Featured Research

from universities, journals, and other organizations

Is a 'better world' possible?

Date:
November 18, 2013
Source:
Michigan State University
Summary:
Creating communities that are both diverse and socially cohesive may be a pipe dream, a sociologist argues in a new study.

For years, policymakers have attempted to create communities where a diverse group of residents not only live close to one other but also interact freely -- in other words, neighborhoods that are both integrated and socially cohesive.

But that might be a lost cause, a Michigan State University sociologist argues in a new study.

As reported in the American Journal of Community Psychology, Zachary Neal found that neighborhood integration and cohesion cannot co-exist.

"Is a better world possible? Unfortunately, these findings show it may not be possible to simultaneously create communities that are both fully integrated and fully cohesive," Neal said. "In essence, when it comes to neighborhood desegregation and social cohesion, you can't have your cake and eat it too."

The reason has to do with how people form relationships. Neal said people usually develop relationships with others who are close rather than far away, and similar rather than different from themselves (be it through race, religion, social class, etc.).

Neal ran computer modeling of different fictional neighborhoods and, after millions of trials, consistently found the same thing: The more integrated a neighborhood is, the less socially cohesive it becomes, and vice versa.

"These trends are so strong, it's unlikely policy can change it," Neal said.

He said policymakers should instead try to find the right balance between integration and cohesion, which may differ from community to community.

Neal said he started the project because past research had failed to turn up a city that is both truly integrated and cohesive -- from the United States to the United Kingdom to Asia. But it's not from lack of effort, he said.

"It's not that local leaders and policymakers aren't trying hard enough," Neal said. "Rather, we now think it's because the goals of integration and cohesion are just not compatible with each other."


Story Source:

The above story is based on materials provided by Michigan State University. Note: Materials may be edited for content and length.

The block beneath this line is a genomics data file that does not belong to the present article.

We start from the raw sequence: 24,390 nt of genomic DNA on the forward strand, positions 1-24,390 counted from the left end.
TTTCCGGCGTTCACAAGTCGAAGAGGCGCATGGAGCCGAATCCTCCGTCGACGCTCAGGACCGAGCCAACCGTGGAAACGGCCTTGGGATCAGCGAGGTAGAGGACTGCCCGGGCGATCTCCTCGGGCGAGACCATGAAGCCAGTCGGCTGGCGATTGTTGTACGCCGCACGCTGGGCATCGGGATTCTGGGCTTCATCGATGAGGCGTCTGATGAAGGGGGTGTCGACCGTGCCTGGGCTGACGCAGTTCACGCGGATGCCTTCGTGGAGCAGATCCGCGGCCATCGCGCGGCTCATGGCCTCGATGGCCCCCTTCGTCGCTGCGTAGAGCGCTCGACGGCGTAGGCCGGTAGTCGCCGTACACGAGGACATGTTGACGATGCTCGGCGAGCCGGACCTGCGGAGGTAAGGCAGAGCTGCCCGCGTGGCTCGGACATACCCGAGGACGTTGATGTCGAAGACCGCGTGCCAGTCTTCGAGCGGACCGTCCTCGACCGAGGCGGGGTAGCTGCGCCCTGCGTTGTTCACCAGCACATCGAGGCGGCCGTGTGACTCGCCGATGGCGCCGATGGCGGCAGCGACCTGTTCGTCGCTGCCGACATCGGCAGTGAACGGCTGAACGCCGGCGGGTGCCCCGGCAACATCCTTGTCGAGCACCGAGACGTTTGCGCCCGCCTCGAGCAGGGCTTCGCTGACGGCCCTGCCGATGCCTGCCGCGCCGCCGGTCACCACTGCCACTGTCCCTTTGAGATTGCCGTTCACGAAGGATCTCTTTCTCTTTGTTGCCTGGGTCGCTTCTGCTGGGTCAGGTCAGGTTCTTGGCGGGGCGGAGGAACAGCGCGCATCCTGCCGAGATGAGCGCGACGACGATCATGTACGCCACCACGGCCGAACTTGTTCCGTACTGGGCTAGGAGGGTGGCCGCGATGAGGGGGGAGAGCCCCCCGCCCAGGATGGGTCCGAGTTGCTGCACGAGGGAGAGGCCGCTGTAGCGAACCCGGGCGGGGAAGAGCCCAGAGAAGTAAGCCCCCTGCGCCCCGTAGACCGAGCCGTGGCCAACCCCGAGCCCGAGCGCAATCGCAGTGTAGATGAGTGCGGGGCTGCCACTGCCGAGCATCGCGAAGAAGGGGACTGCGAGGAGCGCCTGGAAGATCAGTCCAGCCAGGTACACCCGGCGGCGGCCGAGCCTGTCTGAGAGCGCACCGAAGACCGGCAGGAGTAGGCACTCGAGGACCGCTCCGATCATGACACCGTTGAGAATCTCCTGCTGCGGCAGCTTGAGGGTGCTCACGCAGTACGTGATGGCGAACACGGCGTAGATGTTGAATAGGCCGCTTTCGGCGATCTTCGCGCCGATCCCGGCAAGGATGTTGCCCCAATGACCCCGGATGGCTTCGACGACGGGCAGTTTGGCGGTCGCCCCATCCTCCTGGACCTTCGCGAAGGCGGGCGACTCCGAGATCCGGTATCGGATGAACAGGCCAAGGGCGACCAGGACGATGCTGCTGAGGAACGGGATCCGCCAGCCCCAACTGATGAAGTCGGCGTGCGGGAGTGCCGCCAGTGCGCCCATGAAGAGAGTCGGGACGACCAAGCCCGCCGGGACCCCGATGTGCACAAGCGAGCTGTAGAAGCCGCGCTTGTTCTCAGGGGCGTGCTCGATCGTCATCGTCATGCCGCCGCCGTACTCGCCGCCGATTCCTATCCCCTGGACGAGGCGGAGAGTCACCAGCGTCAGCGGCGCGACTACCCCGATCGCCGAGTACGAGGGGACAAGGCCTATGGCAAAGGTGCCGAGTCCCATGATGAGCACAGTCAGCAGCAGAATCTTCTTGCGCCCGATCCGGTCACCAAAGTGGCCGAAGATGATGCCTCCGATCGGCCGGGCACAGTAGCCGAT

Journal Reference:

  1. Zachary P. Neal, Jennifer Watling Neal. The (In)compatibility of Diversity and Sense of Community. American Journal of Community Psychology, 2013; DOI: 10.1007/s10464-013-9608-0

Cite This Page:

Michigan State University. "Is a 'better world' possible?." ScienceDaily. ScienceDaily, 18 November 2013. <www.sciencedaily.com/releases/2013/11/131118111916.htm>.
Michigan State University. (2013, November 18). Is a 'better world' possible?. ScienceDaily. Retrieved August 1, 2014 from www.sciencedaily.com/releases/2013/11/131118111916.htm
Michigan State University. "Is a 'better world' possible?." ScienceDaily. www.sciencedaily.com/releases/2013/11/131118111916.htm (accessed August 1, 2014).

Share This




More Science & Society News

Friday, August 1, 2014

Featured Research

from universities, journals, and other organizations


Featured Videos

from AP, Reuters, AFP, and other news services

House Republicans Vote to Sue Obama Over Healthcare Law

House Republicans Vote to Sue Obama Over Healthcare Law

Reuters - US Online Video (July 31, 2014) The Republican-led House of Representatives votes to sue President Obama, accusing him of overstepping his executive authority in making changes to the Affordable Care Act. Mana Rabiee reports. Video provided by Reuters
Powered by NewsLook.com
Florida Panther Rebound Upsets Ranchers

Florida Panther Rebound Upsets Ranchers

AP (July 31, 2014) With Florida's panther population rebounding, some ranchers complain the protected predators are once again killing their calves. (July 31) Video provided by AP
Powered by NewsLook.com
Britain Testing Driverless Cars on Roadways

Britain Testing Driverless Cars on Roadways

AP (July 30, 2014) British officials said on Wednesday that driverless cars will be tested on roads in as many as three cities in a trial program set to begin in January. Officials said the tests will last up to three years. (July 30) Video provided by AP
Powered by NewsLook.com
Health Insurers' Profits Slide

Health Insurers' Profits Slide

Reuters - Business Video Online (July 30, 2014) Obamacare-related costs were said to be behind the profit plunge at Wellpoint and Humana, but Wellpoint sees the new exchanges boosting its earnings for the full year. Fred Katayama reports. Video provided by Reuters
Powered by NewsLook.com

Search ScienceDaily

Number of stories in archives: 140,361

Find with keyword(s):
Enter a keyword or phrase to search ScienceDaily for related topics and research stories.

Save/Print:
Share:

Breaking News:
from the past week

In Other News

... from NewsDaily.com

Science News

Health News

Environment News

Technology News



Save/Print:
Share:

Free Subscriptions


Get the latest science news with ScienceDaily's free email newsletters, updated daily and weekly. Or view hourly updated newsfeeds in your RSS reader:

Get Social & Mobile


Keep up to date with the latest news from ScienceDaily via social networks and mobile apps:

Have Feedback?


Tell us what you think of ScienceDaily -- we welcome both positive and negative comments. Have any problems using the site? Questions?
Mobile: iPhone Android Web
Follow: Facebook Twitter Google+
Subscribe: RSS Feeds Email Newsletters
Latest Headlines Health & Medicine Mind & Brain Space & Time Matter & Energy Computers & Math Plants & Animals Earth & Climate Fossils & Ruins